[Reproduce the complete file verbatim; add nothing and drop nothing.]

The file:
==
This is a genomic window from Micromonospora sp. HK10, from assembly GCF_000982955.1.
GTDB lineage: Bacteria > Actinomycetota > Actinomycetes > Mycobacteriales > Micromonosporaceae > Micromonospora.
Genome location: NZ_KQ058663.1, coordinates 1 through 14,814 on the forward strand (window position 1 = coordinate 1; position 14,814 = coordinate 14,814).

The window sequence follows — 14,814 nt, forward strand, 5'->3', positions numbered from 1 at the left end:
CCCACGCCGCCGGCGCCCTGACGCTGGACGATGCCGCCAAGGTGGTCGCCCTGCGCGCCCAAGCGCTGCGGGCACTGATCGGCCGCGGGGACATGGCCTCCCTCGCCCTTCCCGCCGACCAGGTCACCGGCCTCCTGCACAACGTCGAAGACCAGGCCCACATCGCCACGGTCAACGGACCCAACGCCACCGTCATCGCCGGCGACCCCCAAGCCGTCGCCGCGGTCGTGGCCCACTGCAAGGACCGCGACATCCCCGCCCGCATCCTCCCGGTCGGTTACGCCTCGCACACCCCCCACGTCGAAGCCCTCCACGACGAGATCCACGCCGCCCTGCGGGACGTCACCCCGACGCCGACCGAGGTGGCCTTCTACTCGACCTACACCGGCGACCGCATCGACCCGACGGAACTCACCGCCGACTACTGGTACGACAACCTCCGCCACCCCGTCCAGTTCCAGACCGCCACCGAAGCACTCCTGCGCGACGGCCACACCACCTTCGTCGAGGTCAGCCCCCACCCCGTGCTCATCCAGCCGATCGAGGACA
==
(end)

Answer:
This is a genomic window from Micromonospora sp. HK10, from assembly GCF_000982955.1.
GTDB lineage: Bacteria > Actinomycetota > Actinomycetes > Mycobacteriales > Micromonosporaceae > Micromonospora.
Genome location: NZ_KQ058663.1, coordinates 1 through 14,814 on the forward strand (window position 1 = coordinate 1; position 14,814 = coordinate 14,814).

The window sequence follows — 14,814 nt, forward strand, 5'->3', positions numbered from 1 at the left end:
CCCACGCCGCCGGCGCCCTGACGCTGGACGATGCCGCCAAGGTGGTCGCCCTGCGCGCCCAAGCGCTGCGGGCACTGATCGGCCGCGGGGACATGGCCTCCCTCGCCCTTCCCGCCGACCAGGTCACCGGCCTCCTGCACAACGTCGAAGACCAGGCCCACATCGCCACGGTCAACGGACCCAACGCCACCGTCATCGCCGGCGACCCCCAAGCCGTCGCCGCGGTCGTGGCCCACTGCAAGGACCGCGACATCCCCGCCCGCATCCTCCCGGTCGGTTACGCCTCGCACACCCCCCACGTCGAAGCCCTCCACGACGAGATCCACGCCGCCCTGCGGGACGTCACCCCGACGCCGACCGAGGTGGCCTTCTACTCGACCTACACCGGCGACCGCATCGACCCGACGGAACTCACCGCCGACTACTGGTACGACAACCTCCGCCACCCCGTCCAGTTCCAGACCGCCACCGAAGCACTCCTGCGCGACGGCCACACCACCTTCGTCGAGGTCAGCCCCCACCCCGTGCTCATCCAGCCGATCGAGGACA